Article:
“For most of our members with childcare needs, this is worse than irrelevant. It actively discriminates against single parents and many modern families, who will still have the same problems in relation to childcare provision. It cannot be ignored that over 90% of our members are women,” INMO General Secretary Phil Ní Sheaghdha said. 

Chief Medical Officer Tony Holohan also sought to clarify the suggestion that he had “concerns” about childcare workers going into the homes of healthcare workers.  

To him, it was simply a matter of maximising “the right kinds of behaviour in the population”. 

“It’s conditional on the preparations that are happening intensively at the moment within the HSE to build the sampling, testing and contact tracing capacity so we can have sufficient assurance we can pick up new cases in an environment where we’re easing restrictions,” he said.

Discussions continued on towards the end of April, when the government told trade unions that healthcare workers unable to find childcare will be able to remain at home to look after children while still being paid. 

At that stage, it was agreed that the worst of the pressures on Irish hospitals had passed.

However, even that proposal wasn’t as straightforward as it seemed. As reported by, a memo to staff from the HSE’s national director for human resources said that “in the event that flexible arrangements do not allow the essential healthcare worker to attend work it will be dealt with on a case-by-case basis”.

“There is no special paid leave available for Covid-19 caring arrangements during this time,” the memo said. 

The scramble for solutions continued into May, as thoughts turned to the government’s roadmap out of the crisis. While the HSE tried to expand the “flexibility” on offer to workers, trade union Forsa called it only a marginal increase in “wriggle room”. 


On 6 May, Zappone announced that a detailed scheme would be provided for healthcare workers. 

Families would have to pay €90 per week for a childcare worker to look after children in the home, but the majority of the cost will be paid by the State, the minister said.

A total of 45 hours per week of childcare was available under the new plan.

Zappone said the cost of the scheme would be €4.7 million per week.

Childcare was to be provided for a period of four weeks, with a review to take place after two weeks and also at the end of the month-long period.

However, there were questions raised about a lack of consultation with trade unions. Forsa said that it had received no information at all about the scheme.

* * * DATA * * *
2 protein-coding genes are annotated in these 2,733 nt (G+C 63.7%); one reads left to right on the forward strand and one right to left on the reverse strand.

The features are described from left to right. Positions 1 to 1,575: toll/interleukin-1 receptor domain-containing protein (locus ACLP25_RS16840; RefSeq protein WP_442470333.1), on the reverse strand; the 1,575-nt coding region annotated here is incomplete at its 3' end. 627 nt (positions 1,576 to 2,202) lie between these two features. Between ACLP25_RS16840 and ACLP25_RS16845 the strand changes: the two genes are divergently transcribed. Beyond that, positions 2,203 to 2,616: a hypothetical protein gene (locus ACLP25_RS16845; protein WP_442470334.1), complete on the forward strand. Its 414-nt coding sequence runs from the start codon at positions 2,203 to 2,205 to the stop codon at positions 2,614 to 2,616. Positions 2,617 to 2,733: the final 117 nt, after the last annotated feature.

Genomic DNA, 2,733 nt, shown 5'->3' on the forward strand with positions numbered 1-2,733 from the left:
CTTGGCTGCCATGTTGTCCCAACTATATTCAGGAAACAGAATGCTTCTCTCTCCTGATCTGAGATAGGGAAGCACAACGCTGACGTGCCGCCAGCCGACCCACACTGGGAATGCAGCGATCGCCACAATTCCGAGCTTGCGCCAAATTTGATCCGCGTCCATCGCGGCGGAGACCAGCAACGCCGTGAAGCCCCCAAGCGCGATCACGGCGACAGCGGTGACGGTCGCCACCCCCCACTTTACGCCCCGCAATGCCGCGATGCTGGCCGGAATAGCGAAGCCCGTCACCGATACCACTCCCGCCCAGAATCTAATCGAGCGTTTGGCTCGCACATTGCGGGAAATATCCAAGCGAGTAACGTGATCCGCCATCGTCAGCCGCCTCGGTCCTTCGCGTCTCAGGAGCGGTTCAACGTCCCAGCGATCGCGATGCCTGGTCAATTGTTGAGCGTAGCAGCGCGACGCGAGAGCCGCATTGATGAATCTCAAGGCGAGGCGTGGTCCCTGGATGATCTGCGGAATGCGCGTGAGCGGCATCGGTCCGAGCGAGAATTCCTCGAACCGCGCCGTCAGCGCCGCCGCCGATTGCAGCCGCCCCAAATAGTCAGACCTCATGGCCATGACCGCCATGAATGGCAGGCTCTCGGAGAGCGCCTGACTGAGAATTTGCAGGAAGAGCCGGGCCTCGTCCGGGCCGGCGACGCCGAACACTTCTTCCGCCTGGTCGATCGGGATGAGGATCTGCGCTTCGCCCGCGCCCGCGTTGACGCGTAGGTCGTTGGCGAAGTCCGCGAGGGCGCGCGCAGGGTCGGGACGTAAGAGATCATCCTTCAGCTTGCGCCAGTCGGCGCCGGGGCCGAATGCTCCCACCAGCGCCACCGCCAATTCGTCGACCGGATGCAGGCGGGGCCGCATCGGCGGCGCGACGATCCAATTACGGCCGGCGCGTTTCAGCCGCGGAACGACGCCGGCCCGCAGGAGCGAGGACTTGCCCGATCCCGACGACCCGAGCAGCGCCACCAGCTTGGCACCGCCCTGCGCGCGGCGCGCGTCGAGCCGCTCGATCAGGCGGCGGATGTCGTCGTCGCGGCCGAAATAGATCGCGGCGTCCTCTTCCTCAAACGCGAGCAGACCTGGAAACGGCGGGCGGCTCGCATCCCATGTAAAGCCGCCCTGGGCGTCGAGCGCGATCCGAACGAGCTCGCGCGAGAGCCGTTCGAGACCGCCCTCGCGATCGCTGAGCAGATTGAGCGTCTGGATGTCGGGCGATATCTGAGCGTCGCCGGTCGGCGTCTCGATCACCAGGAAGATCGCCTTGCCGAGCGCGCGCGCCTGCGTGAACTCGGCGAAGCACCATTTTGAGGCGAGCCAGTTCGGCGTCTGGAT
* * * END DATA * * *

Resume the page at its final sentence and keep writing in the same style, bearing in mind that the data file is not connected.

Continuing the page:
Problems escalated from there. On 7 May, childcare providers were warned that they wouldn’t receive insurance cover for Covid-19 related claims if they took part in the scheme. 

A letter from insurance broker Arachas has said that “it is our duty as your insurance advisor to highlight to you that under the current framework outlined by your Insurer, Allianz, and by the Government Departments, that you will not have insurance cover for any claim relating to Covid-19″.

Several days later, the scheme was no more. The Department of Children and Youth Affairs confirmed that only six providers had applied to the new scheme.

The failure was blamed on concerns about insurance cover, virus transmission and a lack of protection for staff. 

Now, questions persist about what happens to frontline workers and their children. This morning, the INMO told the government to “go back to the drawing board”. 

In the Dáil this afternoon, Sinn Féin leader Mary Lou McDonald questioned the failure of the scheme. 

Varadkar suggested that there could have been more engagement over the scheme. However, he told the Dáil that he wasn’t sure that insurance “was quite the issue it is being made out to be”.

“There are tens of thousands of workplaces in Ireland open today, private and public sector. There will be tens of thousands more workplaces in Ireland open next week and they will open, notwithstanding the fact that they don’t have insurance against a virus,” he said.

“I’m not sure if it’s ever been the case that insurers have indemnified employers for the possibility of being sued over getting a virus, so that’s something that needs to be considered.”

“I’m just not sure it’s possible to indemnify somebody against getting a virus. Or even if you’d have much of a case if you tried to sue,” Varadkar said. 

Words like “shambolic” and “inexcusable” have come from opposition parties – it now remains to be seen if a solution can be provided.